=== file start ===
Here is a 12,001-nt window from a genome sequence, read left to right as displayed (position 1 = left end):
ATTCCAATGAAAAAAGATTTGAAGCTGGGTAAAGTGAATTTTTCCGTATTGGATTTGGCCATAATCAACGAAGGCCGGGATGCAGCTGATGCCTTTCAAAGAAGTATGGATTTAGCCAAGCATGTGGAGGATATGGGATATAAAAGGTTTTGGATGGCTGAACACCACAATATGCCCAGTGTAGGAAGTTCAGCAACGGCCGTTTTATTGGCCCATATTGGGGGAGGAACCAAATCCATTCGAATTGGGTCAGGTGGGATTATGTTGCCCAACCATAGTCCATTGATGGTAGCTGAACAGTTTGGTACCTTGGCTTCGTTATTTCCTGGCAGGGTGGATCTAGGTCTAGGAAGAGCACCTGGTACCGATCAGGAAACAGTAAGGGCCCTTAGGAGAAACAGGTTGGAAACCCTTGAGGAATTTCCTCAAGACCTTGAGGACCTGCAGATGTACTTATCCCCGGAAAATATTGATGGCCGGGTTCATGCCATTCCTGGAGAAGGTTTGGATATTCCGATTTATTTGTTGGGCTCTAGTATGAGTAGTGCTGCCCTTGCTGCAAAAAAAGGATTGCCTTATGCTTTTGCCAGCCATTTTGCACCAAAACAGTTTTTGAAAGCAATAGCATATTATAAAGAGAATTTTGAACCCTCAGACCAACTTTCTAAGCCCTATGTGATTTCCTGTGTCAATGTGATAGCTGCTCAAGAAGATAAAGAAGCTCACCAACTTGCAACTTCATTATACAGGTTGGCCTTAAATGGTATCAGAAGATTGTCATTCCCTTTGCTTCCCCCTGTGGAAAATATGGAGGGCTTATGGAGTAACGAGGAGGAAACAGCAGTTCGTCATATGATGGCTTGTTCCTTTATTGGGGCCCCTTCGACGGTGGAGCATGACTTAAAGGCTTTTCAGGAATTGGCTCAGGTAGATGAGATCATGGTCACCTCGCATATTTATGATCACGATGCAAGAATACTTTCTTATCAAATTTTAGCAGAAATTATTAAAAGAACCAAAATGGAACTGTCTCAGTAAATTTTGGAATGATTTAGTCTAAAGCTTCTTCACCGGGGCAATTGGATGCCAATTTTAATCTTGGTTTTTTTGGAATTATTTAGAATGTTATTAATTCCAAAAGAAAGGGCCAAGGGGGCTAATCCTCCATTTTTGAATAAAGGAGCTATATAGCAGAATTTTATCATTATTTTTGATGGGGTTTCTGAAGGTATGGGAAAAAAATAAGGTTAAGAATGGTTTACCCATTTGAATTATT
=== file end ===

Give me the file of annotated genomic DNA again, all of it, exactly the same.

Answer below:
Here is a 12,001-nt window from a genome sequence, read left to right as displayed (position 1 = left end):
ATTCCAATGAAAAAAGATTTGAAGCTGGGTAAAGTGAATTTTTCCGTATTGGATTTGGCCATAATCAACGAAGGCCGGGATGCAGCTGATGCCTTTCAAAGAAGTATGGATTTAGCCAAGCATGTGGAGGATATGGGATATAAAAGGTTTTGGATGGCTGAACACCACAATATGCCCAGTGTAGGAAGTTCAGCAACGGCCGTTTTATTGGCCCATATTGGGGGAGGAACCAAATCCATTCGAATTGGGTCAGGTGGGATTATGTTGCCCAACCATAGTCCATTGATGGTAGCTGAACAGTTTGGTACCTTGGCTTCGTTATTTCCTGGCAGGGTGGATCTAGGTCTAGGAAGAGCACCTGGTACCGATCAGGAAACAGTAAGGGCCCTTAGGAGAAACAGGTTGGAAACCCTTGAGGAATTTCCTCAAGACCTTGAGGACCTGCAGATGTACTTATCCCCGGAAAATATTGATGGCCGGGTTCATGCCATTCCTGGAGAAGGTTTGGATATTCCGATTTATTTGTTGGGCTCTAGTATGAGTAGTGCTGCCCTTGCTGCAAAAAAAGGATTGCCTTATGCTTTTGCCAGCCATTTTGCACCAAAACAGTTTTTGAAAGCAATAGCATATTATAAAGAGAATTTTGAACCCTCAGACCAACTTTCTAAGCCCTATGTGATTTCCTGTGTCAATGTGATAGCTGCTCAAGAAGATAAAGAAGCTCACCAACTTGCAACTTCATTATACAGGTTGGCCTTAAATGGTATCAGAAGATTGTCATTCCCTTTGCTTCCCCCTGTGGAAAATATGGAGGGCTTATGGAGTAACGAGGAGGAAACAGCAGTTCGTCATATGATGGCTTGTTCCTTTATTGGGGCCCCTTCGACGGTGGAGCATGACTTAAAGGCTTTTCAGGAATTGGCTCAGGTAGATGAGATCATGGTCACCTCGCATATTTATGATCACGATGCAAGAATACTTTCTTATCAAATTTTAGCAGAAATTATTAAAAGAACCAAAATGGAACTGTCTCAGTAAATTTTGGAATGATTTAGTCTAAAGCTTCTTCACCGGGGCAATTGGATGCCAATTTTAATCTTGGTTTTTTTGGAATTATTTAGAATGTTATTAATTCCAAAAGAAAGGGCCAAGGGGGCTAATCCTCCATTTTTGAATAAAGGAGCTATATAGCAGAATTTTATCATTATTTTTGATGGGGTTTCTGAAGGTATGGGAAAAAAATAAGGTTAAGAATGGTTTACCCATTTGAATTATT